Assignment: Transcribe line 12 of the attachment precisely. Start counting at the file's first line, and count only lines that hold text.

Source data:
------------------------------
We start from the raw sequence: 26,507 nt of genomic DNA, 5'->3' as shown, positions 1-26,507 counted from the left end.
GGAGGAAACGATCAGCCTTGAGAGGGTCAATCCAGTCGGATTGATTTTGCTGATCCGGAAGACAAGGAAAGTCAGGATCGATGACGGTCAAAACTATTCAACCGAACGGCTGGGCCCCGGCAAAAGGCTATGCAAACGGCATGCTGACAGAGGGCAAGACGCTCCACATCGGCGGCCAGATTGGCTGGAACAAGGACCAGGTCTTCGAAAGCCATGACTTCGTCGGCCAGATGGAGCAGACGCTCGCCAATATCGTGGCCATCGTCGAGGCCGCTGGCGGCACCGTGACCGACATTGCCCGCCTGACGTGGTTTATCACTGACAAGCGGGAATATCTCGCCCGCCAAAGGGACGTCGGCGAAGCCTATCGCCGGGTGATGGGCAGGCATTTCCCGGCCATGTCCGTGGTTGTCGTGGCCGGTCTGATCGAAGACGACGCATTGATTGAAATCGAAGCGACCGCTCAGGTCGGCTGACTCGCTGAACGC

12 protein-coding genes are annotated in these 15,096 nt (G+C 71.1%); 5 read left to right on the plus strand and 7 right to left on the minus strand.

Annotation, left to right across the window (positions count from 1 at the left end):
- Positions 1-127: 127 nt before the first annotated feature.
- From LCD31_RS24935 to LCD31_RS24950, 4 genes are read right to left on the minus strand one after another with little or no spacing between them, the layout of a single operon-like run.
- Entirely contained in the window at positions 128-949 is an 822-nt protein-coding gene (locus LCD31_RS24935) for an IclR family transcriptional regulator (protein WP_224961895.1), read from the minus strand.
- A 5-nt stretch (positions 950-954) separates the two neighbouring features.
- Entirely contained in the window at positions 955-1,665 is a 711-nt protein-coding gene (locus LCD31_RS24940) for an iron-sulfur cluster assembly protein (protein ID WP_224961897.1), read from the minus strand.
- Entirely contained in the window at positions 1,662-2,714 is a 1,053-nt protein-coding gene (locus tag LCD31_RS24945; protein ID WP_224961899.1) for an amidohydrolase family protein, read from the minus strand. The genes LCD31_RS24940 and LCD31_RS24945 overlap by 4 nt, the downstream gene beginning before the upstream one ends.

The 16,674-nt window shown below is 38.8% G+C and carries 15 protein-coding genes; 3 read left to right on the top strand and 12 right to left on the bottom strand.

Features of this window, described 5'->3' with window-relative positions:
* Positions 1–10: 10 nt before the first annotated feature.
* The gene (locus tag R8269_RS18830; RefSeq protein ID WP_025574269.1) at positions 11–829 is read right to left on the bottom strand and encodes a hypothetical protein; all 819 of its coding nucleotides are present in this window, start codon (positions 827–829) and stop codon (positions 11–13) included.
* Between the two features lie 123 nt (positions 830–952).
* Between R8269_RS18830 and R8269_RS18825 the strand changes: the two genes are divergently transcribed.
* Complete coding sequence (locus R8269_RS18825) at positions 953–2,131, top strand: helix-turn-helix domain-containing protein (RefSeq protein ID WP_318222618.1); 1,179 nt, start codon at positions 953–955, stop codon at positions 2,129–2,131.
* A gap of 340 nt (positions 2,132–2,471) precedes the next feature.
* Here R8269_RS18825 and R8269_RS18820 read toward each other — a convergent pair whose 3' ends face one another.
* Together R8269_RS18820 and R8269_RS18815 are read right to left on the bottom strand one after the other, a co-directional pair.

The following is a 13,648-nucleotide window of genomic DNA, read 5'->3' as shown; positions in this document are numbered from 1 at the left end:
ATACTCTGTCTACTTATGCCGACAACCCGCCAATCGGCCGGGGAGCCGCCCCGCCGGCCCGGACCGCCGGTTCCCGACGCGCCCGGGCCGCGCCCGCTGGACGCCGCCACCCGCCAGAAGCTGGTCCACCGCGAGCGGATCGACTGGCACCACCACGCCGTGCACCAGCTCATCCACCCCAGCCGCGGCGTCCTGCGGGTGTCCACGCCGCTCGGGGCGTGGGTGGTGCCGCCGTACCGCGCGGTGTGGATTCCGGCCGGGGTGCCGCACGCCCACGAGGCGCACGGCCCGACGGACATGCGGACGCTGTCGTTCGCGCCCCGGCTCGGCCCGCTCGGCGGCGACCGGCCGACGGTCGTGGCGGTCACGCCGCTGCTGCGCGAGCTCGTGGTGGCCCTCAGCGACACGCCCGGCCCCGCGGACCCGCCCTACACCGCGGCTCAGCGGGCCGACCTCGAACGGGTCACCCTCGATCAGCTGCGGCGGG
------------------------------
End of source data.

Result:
Features of this window, described 5'->3' with window-relative positions: